CHICAGO (AP) — A man who received a certificate of innocence after spending 33 years in prison in the 1987 death of his mother-in-law and her mother has filed a federal lawsuit against the city of Chicago, his lawyer said Monday.

Robert Smith, 72, alleges eight former Chicago police detectives working under former commander Jon Burge beat him into confessing the crime. The lawsuit filed in U.S. District Court also names the former Cook County prosecutor who took his statement.

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Attorney Stuart Chanen says Smith, who was released from prison in October, is seeking up to $66 million in punitive and compensatory damages.

A Law Department spokesman said the city hadn’t seen the lawsuit late Monday and could not comment.

Smith was convicted in the slayings of Edith Yeager and her mother, Willie Bell Alexander. Their throats were slashed with a butcher knife before their home was set ablaze.

According to court records, Smith was arrested after he arrived at the scene. The lawsuit alleges that during his 19 hours in police custody, Smith was repeatedly beaten.

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Smith gave an oral admission to the crime, but refused to sign a typed version, according to court documents. He was later taken to the hospital, where he was treated for a broken rib and other injuries.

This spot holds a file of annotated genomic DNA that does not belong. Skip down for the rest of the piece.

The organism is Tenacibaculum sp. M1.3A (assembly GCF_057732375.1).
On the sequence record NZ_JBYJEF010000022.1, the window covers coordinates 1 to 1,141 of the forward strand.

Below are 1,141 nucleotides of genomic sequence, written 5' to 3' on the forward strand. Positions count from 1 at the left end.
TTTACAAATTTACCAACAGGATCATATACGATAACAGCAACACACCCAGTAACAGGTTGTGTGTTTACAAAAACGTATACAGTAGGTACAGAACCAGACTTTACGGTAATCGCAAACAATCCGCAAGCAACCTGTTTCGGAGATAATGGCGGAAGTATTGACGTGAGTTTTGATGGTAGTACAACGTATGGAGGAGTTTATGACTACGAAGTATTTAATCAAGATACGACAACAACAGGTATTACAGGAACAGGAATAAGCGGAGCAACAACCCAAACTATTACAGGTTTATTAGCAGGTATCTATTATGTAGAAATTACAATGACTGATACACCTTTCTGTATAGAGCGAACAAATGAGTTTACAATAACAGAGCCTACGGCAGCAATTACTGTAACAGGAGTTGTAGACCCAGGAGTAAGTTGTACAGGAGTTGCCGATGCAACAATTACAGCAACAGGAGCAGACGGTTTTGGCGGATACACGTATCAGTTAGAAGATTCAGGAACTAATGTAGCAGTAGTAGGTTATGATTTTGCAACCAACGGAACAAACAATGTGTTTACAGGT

Smith’s attempts to get his confession thrown out failed and it was key to his conviction at trial in 1990

The Illinois Torture Inquiry and Relief Commission in 2013 found Smith’s allegations of torture were well-founded. A Cook County judge in October vacated the conviction and ordered Smith released.

Burge was fired in 1993 after it was determined he tortured a murder suspect. In 2010, he was convicted in federal court of perjury and obstruction of justice after jurors found he lied under oath in a deposition for a civil suit when he denied witnessing torture or abusing suspects. Burge spent 4½ years in prison and on home confinement before dying in 2018 at age 70.

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